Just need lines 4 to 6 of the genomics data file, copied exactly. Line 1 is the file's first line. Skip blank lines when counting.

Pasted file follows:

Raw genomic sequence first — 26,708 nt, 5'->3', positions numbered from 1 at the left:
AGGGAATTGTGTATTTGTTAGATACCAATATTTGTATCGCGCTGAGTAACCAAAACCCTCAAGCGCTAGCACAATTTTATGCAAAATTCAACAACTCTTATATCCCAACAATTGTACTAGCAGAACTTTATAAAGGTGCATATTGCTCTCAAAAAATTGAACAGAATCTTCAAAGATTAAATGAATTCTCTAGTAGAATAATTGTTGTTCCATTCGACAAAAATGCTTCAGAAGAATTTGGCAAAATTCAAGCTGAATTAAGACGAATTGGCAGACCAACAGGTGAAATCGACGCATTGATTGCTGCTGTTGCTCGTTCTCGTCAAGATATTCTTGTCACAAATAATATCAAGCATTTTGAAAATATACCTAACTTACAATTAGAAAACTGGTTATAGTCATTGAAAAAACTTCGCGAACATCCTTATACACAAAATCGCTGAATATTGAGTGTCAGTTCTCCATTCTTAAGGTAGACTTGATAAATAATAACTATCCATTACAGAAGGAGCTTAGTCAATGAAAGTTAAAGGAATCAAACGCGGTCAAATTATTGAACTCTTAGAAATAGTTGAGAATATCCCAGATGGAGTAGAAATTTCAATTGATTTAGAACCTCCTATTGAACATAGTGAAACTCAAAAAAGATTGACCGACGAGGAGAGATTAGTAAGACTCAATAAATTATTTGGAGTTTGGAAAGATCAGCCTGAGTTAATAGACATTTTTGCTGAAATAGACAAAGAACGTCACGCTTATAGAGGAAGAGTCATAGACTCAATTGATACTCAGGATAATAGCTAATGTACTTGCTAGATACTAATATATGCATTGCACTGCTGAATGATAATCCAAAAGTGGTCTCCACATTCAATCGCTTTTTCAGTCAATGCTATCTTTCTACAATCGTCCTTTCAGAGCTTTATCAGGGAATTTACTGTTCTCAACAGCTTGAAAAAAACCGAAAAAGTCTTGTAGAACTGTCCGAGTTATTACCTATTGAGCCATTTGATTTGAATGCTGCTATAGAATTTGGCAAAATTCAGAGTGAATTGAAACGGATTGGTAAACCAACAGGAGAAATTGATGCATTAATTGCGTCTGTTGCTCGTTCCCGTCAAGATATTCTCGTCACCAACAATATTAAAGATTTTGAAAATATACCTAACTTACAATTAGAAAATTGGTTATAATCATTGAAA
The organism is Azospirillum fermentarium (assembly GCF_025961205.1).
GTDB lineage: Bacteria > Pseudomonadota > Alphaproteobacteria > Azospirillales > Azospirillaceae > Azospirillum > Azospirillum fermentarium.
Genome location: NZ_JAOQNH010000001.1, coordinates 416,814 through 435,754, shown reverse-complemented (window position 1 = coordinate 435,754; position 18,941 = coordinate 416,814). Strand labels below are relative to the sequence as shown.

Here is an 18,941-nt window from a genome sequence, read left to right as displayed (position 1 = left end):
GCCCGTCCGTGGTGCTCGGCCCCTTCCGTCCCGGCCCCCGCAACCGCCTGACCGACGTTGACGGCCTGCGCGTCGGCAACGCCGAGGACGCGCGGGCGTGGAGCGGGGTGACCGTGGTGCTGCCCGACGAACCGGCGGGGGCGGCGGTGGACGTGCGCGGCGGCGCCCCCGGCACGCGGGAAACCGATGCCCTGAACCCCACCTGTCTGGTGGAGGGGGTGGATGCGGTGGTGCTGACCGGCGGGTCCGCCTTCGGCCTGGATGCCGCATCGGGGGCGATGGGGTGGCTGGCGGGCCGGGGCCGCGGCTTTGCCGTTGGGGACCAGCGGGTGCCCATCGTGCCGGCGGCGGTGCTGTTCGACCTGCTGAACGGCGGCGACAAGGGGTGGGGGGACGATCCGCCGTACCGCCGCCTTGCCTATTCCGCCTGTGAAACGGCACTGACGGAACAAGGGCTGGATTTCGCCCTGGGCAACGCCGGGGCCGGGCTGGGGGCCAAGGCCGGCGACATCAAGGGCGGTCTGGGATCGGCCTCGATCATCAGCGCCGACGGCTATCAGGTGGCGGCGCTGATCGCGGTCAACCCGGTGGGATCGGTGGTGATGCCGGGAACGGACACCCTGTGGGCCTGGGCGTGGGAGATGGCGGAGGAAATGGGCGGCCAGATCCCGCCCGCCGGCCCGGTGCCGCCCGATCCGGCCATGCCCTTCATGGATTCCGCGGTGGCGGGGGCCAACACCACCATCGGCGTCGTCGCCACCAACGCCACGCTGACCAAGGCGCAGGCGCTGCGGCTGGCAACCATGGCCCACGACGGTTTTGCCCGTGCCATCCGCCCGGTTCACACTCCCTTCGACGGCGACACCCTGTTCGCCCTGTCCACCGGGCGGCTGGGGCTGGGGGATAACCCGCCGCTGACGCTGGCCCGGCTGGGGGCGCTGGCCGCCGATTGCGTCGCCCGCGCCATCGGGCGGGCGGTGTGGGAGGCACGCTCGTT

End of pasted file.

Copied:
GTDB lineage: Bacteria > Pseudomonadota > Alphaproteobacteria > Azospirillales > Azospirillaceae > Azospirillum > Azospirillum fermentarium.
Genome location: NZ_JAOQNH010000001.1, coordinates 416,814 through 435,754, shown reverse-complemented (window position 1 = coordinate 435,754; position 18,941 = coordinate 416,814). Strand labels below are relative to the sequence as shown.

Here is an 18,941-nt window from a genome sequence, read left to right as displayed (position 1 = left end):